Life was extremely stressful during the strike in January 2014. Workers were shot dead just near our factory. I saw it with my own eyes. I saw the workers dying. It was unbelievable. I ran to the scene to help and take photos. The bullets were flying past my head. I cannot understand why the government would do this. The workers have only their hands but the police have guns and used them to kill workers. Why would the government kill its own people just for asking for a wage increase?

It seems like the government thinks we are nothing, useless people. It is such a huge problem that the foreign investment in Cambodia never makes it to the people. Many people think I’m crazy but I know this problem can be solved. I know if we stand together we will see the lives of the people improve. I want to see change, to see the economic situation improve – just simply for people that work hard to see real benefits for that hard work. It is not a lot to ask.The worst future would be for things to continue as they are.

We are starting to see people stand up for themselves. Many workers are still afraid but those that I work with, those in our union, they are not afraid to stand up and demand what they are entitled to. Workers and the poor have always been looked down on by people in positions of power and those with lots of money, and the police. Now we are starting to speak up. I am willing. When I raise my voice to these people, some people tell me not to do it but many around me are now in support.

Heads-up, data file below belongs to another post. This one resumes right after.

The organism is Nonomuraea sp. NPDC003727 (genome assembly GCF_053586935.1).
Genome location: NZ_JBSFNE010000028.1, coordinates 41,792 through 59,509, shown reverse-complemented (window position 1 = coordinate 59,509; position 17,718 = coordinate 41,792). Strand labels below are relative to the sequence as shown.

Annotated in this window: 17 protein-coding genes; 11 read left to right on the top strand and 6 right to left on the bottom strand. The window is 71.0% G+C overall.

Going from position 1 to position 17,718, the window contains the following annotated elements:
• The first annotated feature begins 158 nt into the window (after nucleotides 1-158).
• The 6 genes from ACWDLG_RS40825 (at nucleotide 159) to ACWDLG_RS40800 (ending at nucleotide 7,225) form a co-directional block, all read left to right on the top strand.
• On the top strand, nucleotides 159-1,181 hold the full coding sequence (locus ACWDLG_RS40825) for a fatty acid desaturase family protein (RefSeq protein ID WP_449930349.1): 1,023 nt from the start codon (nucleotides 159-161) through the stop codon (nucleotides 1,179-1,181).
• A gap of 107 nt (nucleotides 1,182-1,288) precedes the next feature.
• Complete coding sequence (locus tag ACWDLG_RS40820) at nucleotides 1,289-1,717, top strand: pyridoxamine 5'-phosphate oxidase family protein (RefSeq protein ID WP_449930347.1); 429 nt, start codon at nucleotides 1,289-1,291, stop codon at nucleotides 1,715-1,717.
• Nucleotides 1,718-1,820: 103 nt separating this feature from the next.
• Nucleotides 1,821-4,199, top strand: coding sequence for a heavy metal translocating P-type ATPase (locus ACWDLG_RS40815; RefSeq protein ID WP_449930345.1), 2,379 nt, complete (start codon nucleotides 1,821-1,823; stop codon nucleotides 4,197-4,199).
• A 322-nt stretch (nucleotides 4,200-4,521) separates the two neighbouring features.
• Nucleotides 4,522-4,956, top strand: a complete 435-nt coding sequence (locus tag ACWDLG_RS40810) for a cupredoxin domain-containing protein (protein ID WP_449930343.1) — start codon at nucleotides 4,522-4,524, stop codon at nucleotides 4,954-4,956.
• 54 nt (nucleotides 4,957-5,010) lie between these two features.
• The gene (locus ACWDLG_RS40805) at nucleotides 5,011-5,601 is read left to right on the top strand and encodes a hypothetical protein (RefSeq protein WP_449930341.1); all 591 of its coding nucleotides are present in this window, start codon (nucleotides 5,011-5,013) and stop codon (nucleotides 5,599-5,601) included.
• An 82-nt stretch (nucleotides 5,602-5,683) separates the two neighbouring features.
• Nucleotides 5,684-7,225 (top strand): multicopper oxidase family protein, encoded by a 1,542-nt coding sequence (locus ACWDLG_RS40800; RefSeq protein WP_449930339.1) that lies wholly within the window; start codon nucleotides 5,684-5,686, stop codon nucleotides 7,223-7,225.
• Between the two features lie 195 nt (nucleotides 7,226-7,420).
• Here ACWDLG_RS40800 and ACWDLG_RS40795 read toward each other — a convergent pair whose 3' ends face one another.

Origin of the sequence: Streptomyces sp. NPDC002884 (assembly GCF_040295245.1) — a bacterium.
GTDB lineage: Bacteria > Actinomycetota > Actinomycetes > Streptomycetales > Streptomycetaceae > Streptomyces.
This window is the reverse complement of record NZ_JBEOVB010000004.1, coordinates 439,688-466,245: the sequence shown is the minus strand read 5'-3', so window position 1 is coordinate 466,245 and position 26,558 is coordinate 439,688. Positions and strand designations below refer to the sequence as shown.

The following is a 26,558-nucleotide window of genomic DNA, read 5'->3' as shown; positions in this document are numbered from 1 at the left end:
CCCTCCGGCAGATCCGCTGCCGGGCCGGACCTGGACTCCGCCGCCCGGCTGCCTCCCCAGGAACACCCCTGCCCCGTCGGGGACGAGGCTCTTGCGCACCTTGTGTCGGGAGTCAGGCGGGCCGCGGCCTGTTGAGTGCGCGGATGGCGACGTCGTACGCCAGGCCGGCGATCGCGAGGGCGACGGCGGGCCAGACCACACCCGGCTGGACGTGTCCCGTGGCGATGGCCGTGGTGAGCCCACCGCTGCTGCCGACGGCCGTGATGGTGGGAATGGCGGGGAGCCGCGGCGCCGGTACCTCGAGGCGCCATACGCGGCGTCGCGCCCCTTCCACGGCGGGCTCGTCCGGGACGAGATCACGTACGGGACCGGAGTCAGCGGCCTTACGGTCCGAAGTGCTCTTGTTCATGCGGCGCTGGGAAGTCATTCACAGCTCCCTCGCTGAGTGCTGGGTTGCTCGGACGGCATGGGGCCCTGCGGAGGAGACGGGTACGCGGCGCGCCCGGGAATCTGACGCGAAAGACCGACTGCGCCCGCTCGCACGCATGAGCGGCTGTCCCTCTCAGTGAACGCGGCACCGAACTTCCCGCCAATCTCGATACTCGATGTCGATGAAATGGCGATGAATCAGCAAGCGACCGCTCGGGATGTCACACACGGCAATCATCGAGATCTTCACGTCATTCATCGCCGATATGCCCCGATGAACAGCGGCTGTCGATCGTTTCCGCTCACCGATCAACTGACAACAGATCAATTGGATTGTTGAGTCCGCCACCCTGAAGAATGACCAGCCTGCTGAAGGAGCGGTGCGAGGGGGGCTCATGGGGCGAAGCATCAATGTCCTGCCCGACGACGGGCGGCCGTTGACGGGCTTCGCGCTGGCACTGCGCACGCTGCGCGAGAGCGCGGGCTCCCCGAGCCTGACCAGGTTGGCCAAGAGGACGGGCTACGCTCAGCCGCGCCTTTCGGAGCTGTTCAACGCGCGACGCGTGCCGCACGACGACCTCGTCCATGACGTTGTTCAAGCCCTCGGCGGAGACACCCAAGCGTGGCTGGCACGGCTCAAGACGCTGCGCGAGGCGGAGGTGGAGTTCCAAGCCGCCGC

I would like to tell people reading this blog that we have seen some improvements since Adidas came to the factory, which is good, but they need to take the lead and provide their workers with a wage that we can survive on. Right now the wage is only $100 per month. Adidas need to take responsibility, at least, for their own workers – the ones that make their products. And I know they can do this. They can increase the wage in their supply chain, up to $130, $140, $160 per month. They have the ability. And in turn the workers will follow Adidas with their whole hearts. They will strive to make Adidas and the businesses more successful, work productively with their whole hearts. I believe that Adidas can change the industry. They can set the example for all companies here – even the small companies and the small investors. Companies, people and workers will follow them.

Thanks,

Piseth


 

 

4 thoughts on “Van Piseth

  1. Hey, really interestin blog. But I can see none of the pictures. Are you still working on the site? Greetings from DC!

  2. Your fight is our fight. Your struggle is our struggle. I will continue to raise my voice in protest and support until justice is achieved. With deep admiration, respect, and SOLIDARITY from Bristol, UK

  3. Thank you Piseth for sharing your story. Your bravery is incredible and inspiring, and by sharing it I hope we will be able to convince more people to ask Adidas to pay a decent wage. Keep going, you have our support.

  4. Thanks for such a detailed description of what life is like for you. I like your point that if Adidas improve things the workers will really support Adidas. Its encouraging to hear that things have improved and that more workers are feeling ready to stand up and shout for their rights. Can I ask a couple of questions?
    How many of the workforce are in the union and how does the factory owner treat the union members?
    If you are ill and unable to work do you still get paid?